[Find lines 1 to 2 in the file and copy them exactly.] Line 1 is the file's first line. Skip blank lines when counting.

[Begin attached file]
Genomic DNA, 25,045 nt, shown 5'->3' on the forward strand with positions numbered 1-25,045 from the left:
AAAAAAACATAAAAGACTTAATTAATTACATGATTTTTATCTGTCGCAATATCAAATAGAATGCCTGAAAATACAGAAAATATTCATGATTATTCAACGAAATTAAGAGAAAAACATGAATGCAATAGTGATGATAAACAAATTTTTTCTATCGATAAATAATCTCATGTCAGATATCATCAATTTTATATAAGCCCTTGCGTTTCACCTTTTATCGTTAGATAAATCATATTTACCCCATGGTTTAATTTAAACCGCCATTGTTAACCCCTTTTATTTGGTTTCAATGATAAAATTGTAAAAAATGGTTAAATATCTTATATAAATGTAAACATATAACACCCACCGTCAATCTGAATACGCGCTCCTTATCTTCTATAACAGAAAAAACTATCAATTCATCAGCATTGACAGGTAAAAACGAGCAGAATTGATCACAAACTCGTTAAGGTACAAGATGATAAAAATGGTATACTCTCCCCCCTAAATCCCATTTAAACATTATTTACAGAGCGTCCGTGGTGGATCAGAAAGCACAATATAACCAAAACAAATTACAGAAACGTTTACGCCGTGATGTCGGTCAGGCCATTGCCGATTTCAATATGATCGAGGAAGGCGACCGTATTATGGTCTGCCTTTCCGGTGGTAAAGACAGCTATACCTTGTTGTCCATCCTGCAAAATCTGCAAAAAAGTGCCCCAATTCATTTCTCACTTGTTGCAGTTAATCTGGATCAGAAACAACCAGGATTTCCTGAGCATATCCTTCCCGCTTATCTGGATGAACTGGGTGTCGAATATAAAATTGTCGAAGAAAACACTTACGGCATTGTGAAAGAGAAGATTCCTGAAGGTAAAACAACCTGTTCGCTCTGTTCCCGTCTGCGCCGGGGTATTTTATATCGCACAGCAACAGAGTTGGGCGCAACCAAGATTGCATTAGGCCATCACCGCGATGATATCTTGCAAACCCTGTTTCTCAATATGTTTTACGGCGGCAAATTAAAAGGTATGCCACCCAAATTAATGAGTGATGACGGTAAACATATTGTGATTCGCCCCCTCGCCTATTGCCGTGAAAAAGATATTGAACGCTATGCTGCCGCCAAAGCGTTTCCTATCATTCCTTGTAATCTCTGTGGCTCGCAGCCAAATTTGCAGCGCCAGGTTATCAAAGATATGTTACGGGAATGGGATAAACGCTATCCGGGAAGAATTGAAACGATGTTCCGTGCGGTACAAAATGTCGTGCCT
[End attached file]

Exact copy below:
Genomic DNA, 25,045 nt, shown 5'->3' on the forward strand with positions numbered 1-25,045 from the left:
AAAAAAACATAAAAGACTTAATTAATTACATGATTTTTATCTGTCGCAATATCAAATAGAATGCCTGAAAATACAGAAAATATTCATGATTATTCAACGAAATTAAGAGAAAAACATGAATGCAATAGTGATGATAAACAAATTTTTTCTATCGATAAATAATCTCATGTCAGATATCATCAATTTTATATAAGCCCTTGCGTTTCACCTTTTATCGTTAGATAAATCATATTTACCCCATGGTTTAATTTAAACCGCCATTGTTAACCCCTTTTATTTGGTTTCAATGATAAAATTGTAAAAAATGGTTAAATATCTTATATAAATGTAAACATATAACACCCACCGTCAATCTGAATACGCGCTCCTTATCTTCTATAACAGAAAAAACTATCAATTCATCAGCATTGACAGGTAAAAACGAGCAGAATTGATCACAAACTCGTTAAGGTACAAGATGATAAAAATGGTATACTCTCCCCCCTAAATCCCATTTAAACATTATTTACAGAGCGTCCGTGGTGGATCAGAAAGCACAATATAACCAAAACAAATTACAGAAACGTTTACGCCGTGATGTCGGTCAGGCCATTGCCGATTTCAATATGATCGAGGAAGGCGACCGTATTATGGTCTGCCTTTCCGGTGGTAAAGACAGCTATACCTTGTTGTCCATCCTGCAAAATCTGCAAAAAAGTGCCCCAATTCATTTCTCACTTGTTGCAGTTAATCTGGATCAGAAACAACCAGGATTTCCTGAGCATATCCTTCCCGCTTATCTGGATGAACTGGGTGTCGAATATAAAATTGTCGAAGAAAACACTTACGGCATTGTGAAAGAGAAGATTCCTGAAGGTAAAACAACCTGTTCGCTCTGTTCCCGTCTGCGCCGGGGTATTTTATATCGCACAGCAACAGAGTTGGGCGCAACCAAGATTGCATTAGGCCATCACCGCGATGATATCTTGCAAACCCTGTTTCTCAATATGTTTTACGGCGGCAAATTAAAAGGTATGCCACCCAAATTAATGAGTGATGACGGTAAACATATTGTGATTCGCCCCCTCGCCTATTGCCGTGAAAAAGATATTGAACGCTATGCTGCCGCCAAAGCGTTTCCTATCATTCCTTGTAATCTCTGTGGCTCGCAGCCAAATTTGCAGCGCCAGGTTATCAAAGATATGTTACGGGAATGGGATAAACGCTATCCGGGAAGAATTGAAACGATGTTCCGTGCGGTACAAAATGTCGTGCCT